In October last year, Abiteboul said that Mercedes integrating lengthy gardening leave spells in its contracts in order to prevent team personnel from quickly changing teams and passing on valuable insider information was ‘unfair’ and ‘aggressive’ – and detrimental to the competitiveness of the Formula 1 field.
However, Wolff retorted by defending the approach and insinuating that Abiteboul’s comments came about due to missing out on a member of Mercedes staff.
“It is simply a matter of keeping the important parts of the organisation together to ensure stability,” Wolff said, speaking to Motorsport.com.
“In this case, it was an employee who has just signed a new contract and whom Renault would have liked to see. That wasn’t possible in that case because a replacement was missing.”
Mercedes have lost key personnel in the last few years, with Paddy Lowe migrating his position as executive director in favour of a return to Williams Martini Racing for 2017; after winning his third successive championship double with the German marque. Scuderia Ferrari‘s James Allison was drafted in as his replacement on his return from personal leave.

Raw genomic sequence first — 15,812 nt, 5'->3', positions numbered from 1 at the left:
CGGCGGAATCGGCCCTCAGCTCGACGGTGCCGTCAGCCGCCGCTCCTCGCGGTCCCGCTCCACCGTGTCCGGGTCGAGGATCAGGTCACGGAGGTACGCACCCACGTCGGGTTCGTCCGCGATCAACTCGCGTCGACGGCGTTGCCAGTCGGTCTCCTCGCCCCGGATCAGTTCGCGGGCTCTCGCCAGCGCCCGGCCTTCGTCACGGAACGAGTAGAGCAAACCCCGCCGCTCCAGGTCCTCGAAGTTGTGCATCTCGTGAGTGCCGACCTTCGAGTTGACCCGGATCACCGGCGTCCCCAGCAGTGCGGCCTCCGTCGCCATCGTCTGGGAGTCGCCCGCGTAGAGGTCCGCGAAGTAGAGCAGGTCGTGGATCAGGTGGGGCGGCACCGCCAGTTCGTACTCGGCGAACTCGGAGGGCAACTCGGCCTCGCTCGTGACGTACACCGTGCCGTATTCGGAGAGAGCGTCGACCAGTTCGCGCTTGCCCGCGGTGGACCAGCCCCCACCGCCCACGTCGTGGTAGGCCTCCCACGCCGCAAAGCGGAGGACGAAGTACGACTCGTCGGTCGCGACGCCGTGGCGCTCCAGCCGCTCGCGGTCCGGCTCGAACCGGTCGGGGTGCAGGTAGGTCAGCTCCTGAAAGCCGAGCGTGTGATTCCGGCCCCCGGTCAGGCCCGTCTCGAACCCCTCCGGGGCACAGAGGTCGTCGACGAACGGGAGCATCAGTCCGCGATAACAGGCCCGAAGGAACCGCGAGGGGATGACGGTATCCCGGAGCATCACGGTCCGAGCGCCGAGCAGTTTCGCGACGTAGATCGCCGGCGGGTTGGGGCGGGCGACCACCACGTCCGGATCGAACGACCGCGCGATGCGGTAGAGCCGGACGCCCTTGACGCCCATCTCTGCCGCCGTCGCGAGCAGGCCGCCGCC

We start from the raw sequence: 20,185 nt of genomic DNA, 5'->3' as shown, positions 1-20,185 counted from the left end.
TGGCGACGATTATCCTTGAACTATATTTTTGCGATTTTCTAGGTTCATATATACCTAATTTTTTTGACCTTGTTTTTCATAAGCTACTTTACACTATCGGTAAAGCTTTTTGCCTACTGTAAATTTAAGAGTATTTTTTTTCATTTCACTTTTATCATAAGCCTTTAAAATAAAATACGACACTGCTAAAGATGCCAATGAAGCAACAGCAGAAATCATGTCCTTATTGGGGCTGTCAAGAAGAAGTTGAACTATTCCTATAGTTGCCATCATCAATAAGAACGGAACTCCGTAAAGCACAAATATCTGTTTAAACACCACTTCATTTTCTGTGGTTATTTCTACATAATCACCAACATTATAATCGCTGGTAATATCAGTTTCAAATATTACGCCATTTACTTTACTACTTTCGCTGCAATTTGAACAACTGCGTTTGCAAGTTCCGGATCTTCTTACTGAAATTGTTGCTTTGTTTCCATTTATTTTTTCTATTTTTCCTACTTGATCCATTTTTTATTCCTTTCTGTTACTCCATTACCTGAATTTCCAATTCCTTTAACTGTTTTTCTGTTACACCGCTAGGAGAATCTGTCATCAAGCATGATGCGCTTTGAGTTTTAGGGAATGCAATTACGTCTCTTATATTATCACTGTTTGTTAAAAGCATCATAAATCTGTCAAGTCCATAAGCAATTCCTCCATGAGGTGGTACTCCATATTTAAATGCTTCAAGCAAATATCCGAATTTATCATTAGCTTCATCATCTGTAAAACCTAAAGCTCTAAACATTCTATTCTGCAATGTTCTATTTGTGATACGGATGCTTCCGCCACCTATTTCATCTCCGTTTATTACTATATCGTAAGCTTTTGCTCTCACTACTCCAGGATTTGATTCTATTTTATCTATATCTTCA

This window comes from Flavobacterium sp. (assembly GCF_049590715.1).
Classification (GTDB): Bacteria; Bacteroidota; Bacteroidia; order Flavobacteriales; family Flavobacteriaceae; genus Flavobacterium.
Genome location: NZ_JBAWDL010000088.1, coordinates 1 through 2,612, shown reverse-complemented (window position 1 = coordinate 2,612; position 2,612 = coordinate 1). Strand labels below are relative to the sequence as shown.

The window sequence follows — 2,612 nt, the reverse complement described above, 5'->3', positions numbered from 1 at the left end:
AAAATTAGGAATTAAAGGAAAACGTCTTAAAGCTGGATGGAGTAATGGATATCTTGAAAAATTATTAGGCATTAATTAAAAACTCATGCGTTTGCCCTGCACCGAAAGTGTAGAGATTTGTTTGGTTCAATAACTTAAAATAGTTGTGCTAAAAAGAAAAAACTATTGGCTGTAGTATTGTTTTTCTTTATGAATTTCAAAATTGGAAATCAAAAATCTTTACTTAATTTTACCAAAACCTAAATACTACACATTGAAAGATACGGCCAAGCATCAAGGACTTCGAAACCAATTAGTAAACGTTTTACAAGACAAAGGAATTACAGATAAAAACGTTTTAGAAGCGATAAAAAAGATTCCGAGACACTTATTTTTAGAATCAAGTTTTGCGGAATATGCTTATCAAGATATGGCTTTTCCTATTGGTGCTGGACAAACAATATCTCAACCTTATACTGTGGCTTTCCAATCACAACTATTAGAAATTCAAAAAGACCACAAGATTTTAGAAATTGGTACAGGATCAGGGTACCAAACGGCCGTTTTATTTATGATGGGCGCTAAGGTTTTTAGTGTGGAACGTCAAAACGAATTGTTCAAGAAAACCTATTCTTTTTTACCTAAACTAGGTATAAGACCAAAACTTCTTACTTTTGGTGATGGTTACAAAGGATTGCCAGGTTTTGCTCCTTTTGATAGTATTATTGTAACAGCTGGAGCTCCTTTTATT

Wolff praised the strength in depth shown by Mercedes after the move, as they claimed a fourth title in as many years, showing that the Mercedes operation is no one-man feat.
“It is the breadth of the team that is responsible for success,” the Austrian noted. “Durability had a great influence on success. The team we’ve put on has done a good job.
“Paddy has great qualities, but getting James Allison was the best decision we could have made. The success of a Formula 1 team is not the success of a single one – but rather the sum of the people who work together.”